When Covid-19 hit and Black, Asian and minority ethnic (BAME) communities were disproportionately affected, the inequalities facing these groups only worsened. In such times, companies have a greater responsibility than ever to ensure their workplaces welcome all – an understanding shown by Netflix with the release of their most recent inclusivity report.
Since 2013, the production company has published diversity data quarterly on their jobs site, offering a snapshot of representation within the company and their plans to improve it.
Co-CEO and chief content officer Ted Sarandos said: “Inclusion on screen starts with inclusion in our internal community.”
The most recent report shows impressive development; women make up nearly half of the workforce, including at the leadership level, and the number of Black employees in their US workplaces doubled over the last three years.
Nearly half of their US staff and leadership consist of people from underrepresented backgrounds, including Black, Latinx or Hispanic, Indigenous, Middle Eastern, Asian, and Pacific Islander people.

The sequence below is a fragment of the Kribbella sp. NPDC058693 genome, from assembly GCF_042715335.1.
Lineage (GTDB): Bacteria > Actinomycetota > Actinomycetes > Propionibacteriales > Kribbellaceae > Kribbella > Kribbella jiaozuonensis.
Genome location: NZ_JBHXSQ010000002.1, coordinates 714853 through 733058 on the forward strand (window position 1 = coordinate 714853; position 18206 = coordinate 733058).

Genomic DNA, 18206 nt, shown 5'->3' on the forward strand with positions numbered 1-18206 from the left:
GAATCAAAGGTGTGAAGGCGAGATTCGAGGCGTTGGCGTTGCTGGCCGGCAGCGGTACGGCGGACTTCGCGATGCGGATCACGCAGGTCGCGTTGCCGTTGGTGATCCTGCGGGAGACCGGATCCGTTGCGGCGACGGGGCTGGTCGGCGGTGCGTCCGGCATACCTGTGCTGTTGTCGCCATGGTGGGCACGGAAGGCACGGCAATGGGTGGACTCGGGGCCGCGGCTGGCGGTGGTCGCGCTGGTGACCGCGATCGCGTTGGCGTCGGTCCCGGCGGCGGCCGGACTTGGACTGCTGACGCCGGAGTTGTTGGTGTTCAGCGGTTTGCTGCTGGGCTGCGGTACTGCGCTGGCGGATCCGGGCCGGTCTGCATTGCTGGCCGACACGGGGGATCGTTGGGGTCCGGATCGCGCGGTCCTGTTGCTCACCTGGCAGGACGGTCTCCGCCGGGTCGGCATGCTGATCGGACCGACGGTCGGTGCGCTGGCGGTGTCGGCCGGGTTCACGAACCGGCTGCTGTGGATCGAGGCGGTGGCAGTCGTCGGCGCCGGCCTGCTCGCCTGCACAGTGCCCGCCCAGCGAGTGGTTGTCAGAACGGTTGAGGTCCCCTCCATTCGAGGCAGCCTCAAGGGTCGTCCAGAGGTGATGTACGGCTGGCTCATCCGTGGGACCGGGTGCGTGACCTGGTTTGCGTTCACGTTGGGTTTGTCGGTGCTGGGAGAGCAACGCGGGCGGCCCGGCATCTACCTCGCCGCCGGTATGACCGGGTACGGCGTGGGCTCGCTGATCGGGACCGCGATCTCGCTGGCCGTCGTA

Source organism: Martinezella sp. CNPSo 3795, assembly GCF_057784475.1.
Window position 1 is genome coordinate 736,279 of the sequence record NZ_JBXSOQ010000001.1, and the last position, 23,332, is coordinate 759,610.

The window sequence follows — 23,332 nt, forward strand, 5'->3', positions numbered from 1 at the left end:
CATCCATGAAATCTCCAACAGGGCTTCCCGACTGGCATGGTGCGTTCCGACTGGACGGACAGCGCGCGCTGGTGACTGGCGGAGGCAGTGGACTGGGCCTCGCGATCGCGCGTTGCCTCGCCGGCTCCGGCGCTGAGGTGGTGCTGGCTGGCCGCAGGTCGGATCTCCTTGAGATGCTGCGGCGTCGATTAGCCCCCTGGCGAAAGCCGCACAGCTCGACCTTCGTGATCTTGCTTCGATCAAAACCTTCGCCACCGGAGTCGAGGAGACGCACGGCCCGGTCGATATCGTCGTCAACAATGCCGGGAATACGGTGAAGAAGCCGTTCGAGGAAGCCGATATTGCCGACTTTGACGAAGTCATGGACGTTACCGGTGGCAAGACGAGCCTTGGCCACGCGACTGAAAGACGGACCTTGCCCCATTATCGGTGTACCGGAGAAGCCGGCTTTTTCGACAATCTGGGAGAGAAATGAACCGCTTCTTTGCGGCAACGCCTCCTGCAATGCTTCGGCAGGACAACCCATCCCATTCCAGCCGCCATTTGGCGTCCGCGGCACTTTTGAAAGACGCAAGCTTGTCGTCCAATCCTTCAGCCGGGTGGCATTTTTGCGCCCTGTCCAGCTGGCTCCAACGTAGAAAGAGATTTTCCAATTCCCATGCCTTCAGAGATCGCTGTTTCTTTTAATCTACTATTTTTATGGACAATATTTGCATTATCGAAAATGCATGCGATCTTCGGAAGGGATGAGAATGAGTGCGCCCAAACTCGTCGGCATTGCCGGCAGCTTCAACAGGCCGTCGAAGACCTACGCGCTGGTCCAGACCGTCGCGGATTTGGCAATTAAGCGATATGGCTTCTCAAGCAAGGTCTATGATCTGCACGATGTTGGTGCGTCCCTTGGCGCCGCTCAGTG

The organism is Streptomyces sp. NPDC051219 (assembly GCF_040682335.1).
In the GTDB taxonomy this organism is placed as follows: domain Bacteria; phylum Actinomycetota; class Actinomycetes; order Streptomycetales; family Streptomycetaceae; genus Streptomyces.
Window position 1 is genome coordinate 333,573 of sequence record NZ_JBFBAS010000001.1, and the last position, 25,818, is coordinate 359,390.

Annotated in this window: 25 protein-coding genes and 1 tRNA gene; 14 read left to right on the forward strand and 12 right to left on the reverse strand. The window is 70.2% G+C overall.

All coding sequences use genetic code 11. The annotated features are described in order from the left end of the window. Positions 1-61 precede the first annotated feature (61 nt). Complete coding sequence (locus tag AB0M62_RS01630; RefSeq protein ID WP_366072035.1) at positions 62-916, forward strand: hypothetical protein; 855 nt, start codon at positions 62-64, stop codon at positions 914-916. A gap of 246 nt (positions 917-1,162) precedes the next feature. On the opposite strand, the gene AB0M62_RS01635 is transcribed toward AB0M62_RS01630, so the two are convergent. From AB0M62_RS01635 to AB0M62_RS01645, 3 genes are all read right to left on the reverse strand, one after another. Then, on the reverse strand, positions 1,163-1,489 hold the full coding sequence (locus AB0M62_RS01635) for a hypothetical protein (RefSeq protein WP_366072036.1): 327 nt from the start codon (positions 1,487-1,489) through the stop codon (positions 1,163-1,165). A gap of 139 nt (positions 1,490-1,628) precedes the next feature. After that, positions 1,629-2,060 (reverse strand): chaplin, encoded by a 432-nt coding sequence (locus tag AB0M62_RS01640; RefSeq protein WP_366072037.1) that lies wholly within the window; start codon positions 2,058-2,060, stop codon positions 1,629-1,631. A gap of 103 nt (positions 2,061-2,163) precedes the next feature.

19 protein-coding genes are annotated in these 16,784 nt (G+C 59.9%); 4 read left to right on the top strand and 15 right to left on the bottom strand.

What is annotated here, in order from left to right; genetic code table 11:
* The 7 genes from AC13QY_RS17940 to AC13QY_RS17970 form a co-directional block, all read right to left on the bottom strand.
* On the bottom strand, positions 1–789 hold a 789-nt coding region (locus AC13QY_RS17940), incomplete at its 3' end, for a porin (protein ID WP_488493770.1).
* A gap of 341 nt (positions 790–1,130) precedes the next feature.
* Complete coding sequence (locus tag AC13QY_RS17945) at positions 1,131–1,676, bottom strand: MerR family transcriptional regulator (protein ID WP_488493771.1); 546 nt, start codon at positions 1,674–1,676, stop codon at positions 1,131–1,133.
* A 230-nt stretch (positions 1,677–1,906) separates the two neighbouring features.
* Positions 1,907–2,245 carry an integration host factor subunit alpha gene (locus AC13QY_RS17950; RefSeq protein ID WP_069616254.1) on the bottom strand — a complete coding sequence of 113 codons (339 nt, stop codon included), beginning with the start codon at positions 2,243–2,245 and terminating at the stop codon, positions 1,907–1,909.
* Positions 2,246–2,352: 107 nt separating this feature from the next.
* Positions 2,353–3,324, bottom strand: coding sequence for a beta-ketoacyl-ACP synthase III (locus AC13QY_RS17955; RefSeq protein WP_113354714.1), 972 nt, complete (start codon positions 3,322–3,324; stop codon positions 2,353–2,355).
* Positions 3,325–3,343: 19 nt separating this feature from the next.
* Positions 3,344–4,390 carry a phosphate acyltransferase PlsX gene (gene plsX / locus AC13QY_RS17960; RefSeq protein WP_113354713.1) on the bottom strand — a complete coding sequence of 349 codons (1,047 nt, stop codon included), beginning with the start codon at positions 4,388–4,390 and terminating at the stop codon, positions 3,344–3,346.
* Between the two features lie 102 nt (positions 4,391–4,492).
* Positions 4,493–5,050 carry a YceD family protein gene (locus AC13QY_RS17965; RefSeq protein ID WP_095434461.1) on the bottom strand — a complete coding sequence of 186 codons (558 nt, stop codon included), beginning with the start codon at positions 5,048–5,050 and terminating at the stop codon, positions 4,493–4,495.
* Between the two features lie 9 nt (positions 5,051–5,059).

Flexing their film-making muscles, Netflix released the report with a video featuring their vice president of inclusion strategy, Vernā Myers, who said: “We’ve made good progress over the last three years. But let’s be clear, we’re not where we want to be and we need to do better.”
Alongside Myers, the Netlix staff members leading this drive for equality include head of inclusion recruiting programs Kabi Gishuru, and head of inclusion for the product and technology teams Wade Davis.
Gaining equality elsewhere
Other workplaces can emulate Netflix by setting up inclusivity training sessions, tackling biases in the recruitment process, offering educational opportunities for disadvantaged groups, sharing their inclusivity levels and much more.
Myers said: “All this work is necessary if we want to inspire cultural change in our industries, in the perspectives being heard. The neutral period is over, we need the courageous period. This work is not about perfection – it’s about humility, vulnerability and unlearning as much as it is learning. If we keep trying to get this right, a new season of equality will bloom.”